The public doesn't like the idea of having nuclear waste around and particularly of moving it on the highways--and in fact, nuclear technocrats and environmental groups disagree about whether it can be safely transported.

A 1988 state-federal showdown brought the transportation issue into national focus. Governor Cecil Andrus of Idaho stopped two boxcars of waste from the Rocky Flats nuclear weapons plant in Colorado that were destined for temporary storage in his state. He was angry that WIPP had not opened as scheduled earlier in the year and hoped to put pressure on DOE to move faster. Andrus said that as long as Idaho was seen as an interim storage site, a permanent solution would not be found. The crisis passed when weapons production at Rocky Flats ceased in 1989. But new attention was brought to bear on transportation was brought to bear on transportation issues like emergency response to accidents, the integrity of shipping containers and highway routing.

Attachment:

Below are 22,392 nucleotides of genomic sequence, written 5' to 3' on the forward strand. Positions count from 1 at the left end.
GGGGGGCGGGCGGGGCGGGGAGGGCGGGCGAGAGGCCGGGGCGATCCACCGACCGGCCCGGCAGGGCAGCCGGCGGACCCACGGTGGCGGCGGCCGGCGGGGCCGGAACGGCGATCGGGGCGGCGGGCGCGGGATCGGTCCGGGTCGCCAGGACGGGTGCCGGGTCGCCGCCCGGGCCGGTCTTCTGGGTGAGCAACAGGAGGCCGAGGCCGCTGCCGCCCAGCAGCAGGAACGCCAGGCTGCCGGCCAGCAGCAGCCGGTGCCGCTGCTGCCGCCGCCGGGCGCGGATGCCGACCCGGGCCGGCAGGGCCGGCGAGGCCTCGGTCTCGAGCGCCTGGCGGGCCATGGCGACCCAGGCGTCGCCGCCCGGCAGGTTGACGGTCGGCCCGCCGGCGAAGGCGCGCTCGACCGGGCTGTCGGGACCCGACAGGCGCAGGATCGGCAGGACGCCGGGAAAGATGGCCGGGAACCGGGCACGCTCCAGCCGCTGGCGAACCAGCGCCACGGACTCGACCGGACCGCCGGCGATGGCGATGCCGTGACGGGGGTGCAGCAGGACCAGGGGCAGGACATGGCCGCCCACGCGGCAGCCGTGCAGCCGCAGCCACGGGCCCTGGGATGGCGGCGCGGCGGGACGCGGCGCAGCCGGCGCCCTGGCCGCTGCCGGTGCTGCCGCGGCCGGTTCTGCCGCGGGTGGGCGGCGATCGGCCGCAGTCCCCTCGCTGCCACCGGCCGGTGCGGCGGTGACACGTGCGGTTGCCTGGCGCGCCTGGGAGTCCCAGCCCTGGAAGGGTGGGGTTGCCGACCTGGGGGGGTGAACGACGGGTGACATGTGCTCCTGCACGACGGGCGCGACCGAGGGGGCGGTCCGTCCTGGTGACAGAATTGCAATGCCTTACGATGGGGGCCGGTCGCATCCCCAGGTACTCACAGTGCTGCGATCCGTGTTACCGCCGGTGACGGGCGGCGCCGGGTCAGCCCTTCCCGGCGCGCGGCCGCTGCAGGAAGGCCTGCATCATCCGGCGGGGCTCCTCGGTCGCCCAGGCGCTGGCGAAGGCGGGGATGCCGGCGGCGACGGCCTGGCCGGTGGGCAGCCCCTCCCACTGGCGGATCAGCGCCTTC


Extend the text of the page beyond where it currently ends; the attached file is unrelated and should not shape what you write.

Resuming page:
State leaders, particularly in the 25 states where WIPP waste is stored or through which it will travel, are aware of public concern and have been making plans. Under the auspices of the Western Governors' Association, seven western states (Colorado, Idaho, New Mexico, Oregon, Utah, Washington and Wyoming) are cooperating with DOE in a program to ensure safe (and what is called "uneventful") transportation of nuclear waste through their jurisdictions. Although rail transportation is thought to be safer, only truck shipments are envisioned during the five-year test phase.